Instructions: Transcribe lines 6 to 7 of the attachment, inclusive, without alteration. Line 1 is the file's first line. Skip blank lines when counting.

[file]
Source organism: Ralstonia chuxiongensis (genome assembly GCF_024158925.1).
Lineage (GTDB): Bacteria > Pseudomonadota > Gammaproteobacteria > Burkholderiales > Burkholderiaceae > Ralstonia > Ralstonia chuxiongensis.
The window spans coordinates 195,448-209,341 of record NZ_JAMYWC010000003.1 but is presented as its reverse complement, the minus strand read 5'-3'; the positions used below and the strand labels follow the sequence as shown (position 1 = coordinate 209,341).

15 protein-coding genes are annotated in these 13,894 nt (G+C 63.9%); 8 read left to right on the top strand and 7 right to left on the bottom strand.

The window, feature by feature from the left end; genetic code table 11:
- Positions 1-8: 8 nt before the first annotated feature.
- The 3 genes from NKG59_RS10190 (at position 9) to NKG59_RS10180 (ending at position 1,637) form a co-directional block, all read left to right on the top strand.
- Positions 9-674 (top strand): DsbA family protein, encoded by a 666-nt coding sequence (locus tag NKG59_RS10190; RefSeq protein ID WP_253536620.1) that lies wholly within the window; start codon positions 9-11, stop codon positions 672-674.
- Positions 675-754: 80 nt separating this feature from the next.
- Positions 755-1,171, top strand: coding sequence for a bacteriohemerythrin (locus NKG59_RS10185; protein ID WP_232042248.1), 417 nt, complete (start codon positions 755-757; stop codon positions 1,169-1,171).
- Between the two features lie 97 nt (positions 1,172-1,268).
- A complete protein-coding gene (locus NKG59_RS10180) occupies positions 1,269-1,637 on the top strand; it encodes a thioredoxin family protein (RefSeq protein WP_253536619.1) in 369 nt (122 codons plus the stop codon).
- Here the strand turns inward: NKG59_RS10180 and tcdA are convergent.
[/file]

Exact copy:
- Positions 1-8: 8 nt before the first annotated feature.
- The 3 genes from NKG59_RS10190 (at position 9) to NKG59_RS10180 (ending at position 1,637) form a co-directional block, all read left to right on the top strand.